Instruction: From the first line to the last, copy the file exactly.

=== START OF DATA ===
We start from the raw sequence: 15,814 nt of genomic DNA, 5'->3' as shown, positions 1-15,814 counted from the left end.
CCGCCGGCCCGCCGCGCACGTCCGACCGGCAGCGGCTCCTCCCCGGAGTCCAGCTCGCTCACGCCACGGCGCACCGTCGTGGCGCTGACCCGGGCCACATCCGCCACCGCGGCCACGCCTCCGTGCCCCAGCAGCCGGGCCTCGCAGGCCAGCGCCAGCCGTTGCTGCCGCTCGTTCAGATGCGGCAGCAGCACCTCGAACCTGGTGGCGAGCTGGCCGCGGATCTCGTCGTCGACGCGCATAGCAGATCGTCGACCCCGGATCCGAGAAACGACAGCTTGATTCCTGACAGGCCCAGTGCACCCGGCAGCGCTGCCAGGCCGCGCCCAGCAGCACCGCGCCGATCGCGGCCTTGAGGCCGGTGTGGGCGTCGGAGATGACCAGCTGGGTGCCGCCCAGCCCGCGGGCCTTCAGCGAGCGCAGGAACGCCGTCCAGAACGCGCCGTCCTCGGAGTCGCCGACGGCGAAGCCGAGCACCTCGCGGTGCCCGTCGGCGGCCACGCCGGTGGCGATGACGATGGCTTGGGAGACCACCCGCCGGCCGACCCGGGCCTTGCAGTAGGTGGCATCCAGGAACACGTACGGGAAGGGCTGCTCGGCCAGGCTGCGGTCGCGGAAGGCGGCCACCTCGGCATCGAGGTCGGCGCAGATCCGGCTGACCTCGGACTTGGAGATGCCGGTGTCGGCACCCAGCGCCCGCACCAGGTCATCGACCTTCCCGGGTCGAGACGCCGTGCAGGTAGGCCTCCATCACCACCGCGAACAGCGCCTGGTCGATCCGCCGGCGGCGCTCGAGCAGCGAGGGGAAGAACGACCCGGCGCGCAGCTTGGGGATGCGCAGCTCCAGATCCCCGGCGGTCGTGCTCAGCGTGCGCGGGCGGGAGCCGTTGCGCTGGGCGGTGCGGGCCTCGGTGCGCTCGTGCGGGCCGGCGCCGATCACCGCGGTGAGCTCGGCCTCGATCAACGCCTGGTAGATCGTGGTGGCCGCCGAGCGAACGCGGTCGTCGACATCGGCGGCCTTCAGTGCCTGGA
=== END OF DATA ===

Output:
We start from the raw sequence: 15,814 nt of genomic DNA, 5'->3' as shown, positions 1-15,814 counted from the left end.
CCGCCGGCCCGCCGCGCACGTCCGACCGGCAGCGGCTCCTCCCCGGAGTCCAGCTCGCTCACGCCACGGCGCACCGTCGTGGCGCTGACCCGGGCCACATCCGCCACCGCGGCCACGCCTCCGTGCCCCAGCAGCCGGGCCTCGCAGGCCAGCGCCAGCCGTTGCTGCCGCTCGTTCAGATGCGGCAGCAGCACCTCGAACCTGGTGGCGAGCTGGCCGCGGATCTCGTCGTCGACGCGCATAGCAGATCGTCGACCCCGGATCCGAGAAACGACAGCTTGATTCCTGACAGGCCCAGTGCACCCGGCAGCGCTGCCAGGCCGCGCCCAGCAGCACCGCGCCGATCGCGGCCTTGAGGCCGGTGTGGGCGTCGGAGATGACCAGCTGGGTGCCGCCCAGCCCGCGGGCCTTCAGCGAGCGCAGGAACGCCGTCCAGAACGCGCCGTCCTCGGAGTCGCCGACGGCGAAGCCGAGCACCTCGCGGTGCCCGTCGGCGGCCACGCCGGTGGCGATGACGATGGCTTGGGAGACCACCCGCCGGCCGACCCGGGCCTTGCAGTAGGTGGCATCCAGGAACACGTACGGGAAGGGCTGCTCGGCCAGGCTGCGGTCGCGGAAGGCGGCCACCTCGGCATCGAGGTCGGCGCAGATCCGGCTGACCTCGGACTTGGAGATGCCGGTGTCGGCACCCAGCGCCCGCACCAGGTCATCGACCTTCCCGGGTCGAGACGCCGTGCAGGTAGGCCTCCATCACCACCGCGAACAGCGCCTGGTCGATCCGCCGGCGGCGCTCGAGCAGCGAGGGGAAGAACGACCCGGCGCGCAGCTTGGGGATGCGCAGCTCCAGATCCCCGGCGGTCGTGCTCAGCGTGCGCGGGCGGGAGCCGTTGCGCTGGGCGGTGCGGGCCTCGGTGCGCTCGTGCGGGCCGGCGCCGATCACCGCGGTGAGCTCGGCCTCGATCAACGCCTGGTAGATCGTGGTGGCCGCCGAGCGAACGCGGTCGTCGACATCGGCGGCCTTCAGTGCCTGGA